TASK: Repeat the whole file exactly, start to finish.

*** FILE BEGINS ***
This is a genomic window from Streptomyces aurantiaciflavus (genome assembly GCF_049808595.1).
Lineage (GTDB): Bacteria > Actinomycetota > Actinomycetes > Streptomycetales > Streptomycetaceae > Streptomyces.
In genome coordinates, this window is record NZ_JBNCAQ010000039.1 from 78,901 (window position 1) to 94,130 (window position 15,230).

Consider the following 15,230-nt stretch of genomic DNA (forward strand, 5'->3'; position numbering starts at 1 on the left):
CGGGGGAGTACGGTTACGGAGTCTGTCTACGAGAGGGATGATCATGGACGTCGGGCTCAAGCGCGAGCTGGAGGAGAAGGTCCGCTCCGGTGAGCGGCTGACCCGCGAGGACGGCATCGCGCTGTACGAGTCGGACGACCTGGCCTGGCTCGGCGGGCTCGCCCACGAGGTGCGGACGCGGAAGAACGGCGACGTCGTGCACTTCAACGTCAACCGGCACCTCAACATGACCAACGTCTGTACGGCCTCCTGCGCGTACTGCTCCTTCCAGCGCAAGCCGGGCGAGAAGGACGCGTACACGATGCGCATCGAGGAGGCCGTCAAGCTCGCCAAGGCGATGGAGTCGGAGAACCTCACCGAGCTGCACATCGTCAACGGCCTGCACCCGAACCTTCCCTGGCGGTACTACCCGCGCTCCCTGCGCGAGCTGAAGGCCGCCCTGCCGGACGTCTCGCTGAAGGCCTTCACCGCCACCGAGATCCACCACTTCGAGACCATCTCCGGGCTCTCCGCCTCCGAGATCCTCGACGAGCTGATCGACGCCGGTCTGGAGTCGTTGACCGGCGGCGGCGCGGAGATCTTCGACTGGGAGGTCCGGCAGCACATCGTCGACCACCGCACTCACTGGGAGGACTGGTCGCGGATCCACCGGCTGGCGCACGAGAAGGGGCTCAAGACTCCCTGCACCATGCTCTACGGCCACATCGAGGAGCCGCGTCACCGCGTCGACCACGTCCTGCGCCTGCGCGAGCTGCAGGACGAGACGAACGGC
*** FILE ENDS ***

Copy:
This is a genomic window from Streptomyces aurantiaciflavus (genome assembly GCF_049808595.1).
Lineage (GTDB): Bacteria > Actinomycetota > Actinomycetes > Streptomycetales > Streptomycetaceae > Streptomyces.
In genome coordinates, this window is record NZ_JBNCAQ010000039.1 from 78,901 (window position 1) to 94,130 (window position 15,230).

Consider the following 15,230-nt stretch of genomic DNA (forward strand, 5'->3'; position numbering starts at 1 on the left):
CGGGGGAGTACGGTTACGGAGTCTGTCTACGAGAGGGATGATCATGGACGTCGGGCTCAAGCGCGAGCTGGAGGAGAAGGTCCGCTCCGGTGAGCGGCTGACCCGCGAGGACGGCATCGCGCTGTACGAGTCGGACGACCTGGCCTGGCTCGGCGGGCTCGCCCACGAGGTGCGGACGCGGAAGAACGGCGACGTCGTGCACTTCAACGTCAACCGGCACCTCAACATGACCAACGTCTGTACGGCCTCCTGCGCGTACTGCTCCTTCCAGCGCAAGCCGGGCGAGAAGGACGCGTACACGATGCGCATCGAGGAGGCCGTCAAGCTCGCCAAGGCGATGGAGTCGGAGAACCTCACCGAGCTGCACATCGTCAACGGCCTGCACCCGAACCTTCCCTGGCGGTACTACCCGCGCTCCCTGCGCGAGCTGAAGGCCGCCCTGCCGGACGTCTCGCTGAAGGCCTTCACCGCCACCGAGATCCACCACTTCGAGACCATCTCCGGGCTCTCCGCCTCCGAGATCCTCGACGAGCTGATCGACGCCGGTCTGGAGTCGTTGACCGGCGGCGGCGCGGAGATCTTCGACTGGGAGGTCCGGCAGCACATCGTCGACCACCGCACTCACTGGGAGGACTGGTCGCGGATCCACCGGCTGGCGCACGAGAAGGGGCTCAAGACTCCCTGCACCATGCTCTACGGCCACATCGAGGAGCCGCGTCACCGCGTCGACCACGTCCTGCGCCTGCGCGAGCTGCAGGACGAGACGAACGGC